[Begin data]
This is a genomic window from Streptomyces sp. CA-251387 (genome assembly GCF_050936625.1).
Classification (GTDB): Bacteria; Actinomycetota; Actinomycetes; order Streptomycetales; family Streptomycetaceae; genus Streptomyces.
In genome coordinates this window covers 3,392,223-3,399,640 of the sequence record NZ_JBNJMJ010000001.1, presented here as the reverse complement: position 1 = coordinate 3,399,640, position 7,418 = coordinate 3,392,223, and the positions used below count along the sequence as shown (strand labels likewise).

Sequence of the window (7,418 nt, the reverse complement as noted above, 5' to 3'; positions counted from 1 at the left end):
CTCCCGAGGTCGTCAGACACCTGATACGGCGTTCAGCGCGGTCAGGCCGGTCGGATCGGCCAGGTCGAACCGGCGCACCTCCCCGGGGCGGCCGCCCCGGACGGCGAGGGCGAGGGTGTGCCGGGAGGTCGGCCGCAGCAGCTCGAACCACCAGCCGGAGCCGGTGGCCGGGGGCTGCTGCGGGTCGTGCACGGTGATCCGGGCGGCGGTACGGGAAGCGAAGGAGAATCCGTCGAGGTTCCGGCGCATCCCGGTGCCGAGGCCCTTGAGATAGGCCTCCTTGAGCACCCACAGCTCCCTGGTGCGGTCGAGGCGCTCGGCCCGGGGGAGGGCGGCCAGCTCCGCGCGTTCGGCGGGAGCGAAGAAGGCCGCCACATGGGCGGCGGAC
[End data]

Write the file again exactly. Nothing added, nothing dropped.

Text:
This is a genomic window from Streptomyces sp. CA-251387 (genome assembly GCF_050936625.1).
Classification (GTDB): Bacteria; Actinomycetota; Actinomycetes; order Streptomycetales; family Streptomycetaceae; genus Streptomyces.
In genome coordinates this window covers 3,392,223-3,399,640 of the sequence record NZ_JBNJMJ010000001.1, presented here as the reverse complement: position 1 = coordinate 3,399,640, position 7,418 = coordinate 3,392,223, and the positions used below count along the sequence as shown (strand labels likewise).

Sequence of the window (7,418 nt, the reverse complement as noted above, 5' to 3'; positions counted from 1 at the left end):
CTCCCGAGGTCGTCAGACACCTGATACGGCGTTCAGCGCGGTCAGGCCGGTCGGATCGGCCAGGTCGAACCGGCGCACCTCCCCGGGGCGGCCGCCCCGGACGGCGAGGGCGAGGGTGTGCCGGGAGGTCGGCCGCAGCAGCTCGAACCACCAGCCGGAGCCGGTGGCCGGGGGCTGCTGCGGGTCGTGCACGGTGATCCGGGCGGCGGTACGGGAAGCGAAGGAGAATCCGTCGAGGTTCCGGCGCATCCCGGTGCCGAGGCCCTTGAGATAGGCCTCCTTGAGCACCCACAGCTCCCTGGTGCGGTCGAGGCGCTCGGCCCGGGGGAGGGCGGCCAGCTCCGCGCGTTCGGCGGGAGCGAAGAAGGCCGCCACATGGGCGGCGGAC